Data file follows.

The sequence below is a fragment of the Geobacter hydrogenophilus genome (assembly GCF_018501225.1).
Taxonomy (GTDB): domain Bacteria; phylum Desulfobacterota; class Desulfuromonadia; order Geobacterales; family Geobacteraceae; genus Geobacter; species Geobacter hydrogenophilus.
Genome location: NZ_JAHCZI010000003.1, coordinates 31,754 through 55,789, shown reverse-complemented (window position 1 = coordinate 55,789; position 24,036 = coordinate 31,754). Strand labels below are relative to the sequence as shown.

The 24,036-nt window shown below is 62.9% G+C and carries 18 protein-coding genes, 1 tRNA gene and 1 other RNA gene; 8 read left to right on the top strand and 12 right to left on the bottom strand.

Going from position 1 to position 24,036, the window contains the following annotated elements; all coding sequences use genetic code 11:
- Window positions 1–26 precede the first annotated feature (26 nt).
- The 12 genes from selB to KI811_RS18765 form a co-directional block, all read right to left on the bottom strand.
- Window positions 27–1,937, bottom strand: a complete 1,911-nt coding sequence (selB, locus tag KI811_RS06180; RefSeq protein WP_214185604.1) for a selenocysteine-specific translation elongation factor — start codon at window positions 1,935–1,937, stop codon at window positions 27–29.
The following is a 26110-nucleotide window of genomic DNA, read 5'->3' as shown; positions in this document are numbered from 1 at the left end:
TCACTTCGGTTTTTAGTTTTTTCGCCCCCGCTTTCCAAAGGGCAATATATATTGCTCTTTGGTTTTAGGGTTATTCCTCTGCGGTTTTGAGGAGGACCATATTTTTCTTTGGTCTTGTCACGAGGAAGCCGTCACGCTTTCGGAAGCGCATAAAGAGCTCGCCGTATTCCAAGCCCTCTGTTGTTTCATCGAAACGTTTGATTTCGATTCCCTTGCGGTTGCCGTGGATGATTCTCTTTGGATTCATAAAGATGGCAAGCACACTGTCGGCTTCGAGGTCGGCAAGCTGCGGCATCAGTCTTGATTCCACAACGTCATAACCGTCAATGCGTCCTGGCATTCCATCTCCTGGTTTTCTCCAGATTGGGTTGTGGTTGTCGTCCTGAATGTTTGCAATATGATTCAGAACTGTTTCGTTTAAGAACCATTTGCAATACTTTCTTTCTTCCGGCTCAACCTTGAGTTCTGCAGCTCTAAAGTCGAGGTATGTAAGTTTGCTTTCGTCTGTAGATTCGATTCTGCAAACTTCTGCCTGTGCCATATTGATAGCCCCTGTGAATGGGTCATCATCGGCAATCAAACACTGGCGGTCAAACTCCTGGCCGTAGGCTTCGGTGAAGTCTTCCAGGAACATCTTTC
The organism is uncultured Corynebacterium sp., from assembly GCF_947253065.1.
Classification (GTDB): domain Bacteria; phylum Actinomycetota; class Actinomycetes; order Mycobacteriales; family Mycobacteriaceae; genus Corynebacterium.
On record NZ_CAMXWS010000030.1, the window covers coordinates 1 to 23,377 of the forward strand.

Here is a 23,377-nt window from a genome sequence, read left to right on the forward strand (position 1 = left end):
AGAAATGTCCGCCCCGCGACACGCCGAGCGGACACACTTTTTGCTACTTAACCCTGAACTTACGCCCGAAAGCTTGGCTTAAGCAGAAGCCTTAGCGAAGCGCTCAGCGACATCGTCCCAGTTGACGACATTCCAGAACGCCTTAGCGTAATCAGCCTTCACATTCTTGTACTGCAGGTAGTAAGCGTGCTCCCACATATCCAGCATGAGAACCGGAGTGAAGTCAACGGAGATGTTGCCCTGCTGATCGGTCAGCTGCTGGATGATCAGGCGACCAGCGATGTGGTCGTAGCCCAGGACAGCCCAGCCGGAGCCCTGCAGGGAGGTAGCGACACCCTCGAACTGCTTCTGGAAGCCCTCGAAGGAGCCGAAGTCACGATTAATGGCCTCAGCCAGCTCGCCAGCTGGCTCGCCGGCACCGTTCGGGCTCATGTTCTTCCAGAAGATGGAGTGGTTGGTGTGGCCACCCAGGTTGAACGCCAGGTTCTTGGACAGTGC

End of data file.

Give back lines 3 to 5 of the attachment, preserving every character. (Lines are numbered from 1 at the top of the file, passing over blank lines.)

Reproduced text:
Genome location: NZ_JAHCZI010000003.1, coordinates 31,754 through 55,789, shown reverse-complemented (window position 1 = coordinate 55,789; position 24,036 = coordinate 31,754). Strand labels below are relative to the sequence as shown.

The 24,036-nt window shown below is 62.9% G+C and carries 18 protein-coding genes, 1 tRNA gene and 1 other RNA gene; 8 read left to right on the top strand and 12 right to left on the bottom strand.

Going from position 1 to position 24,036, the window contains the following annotated elements; all coding sequences use genetic code 11: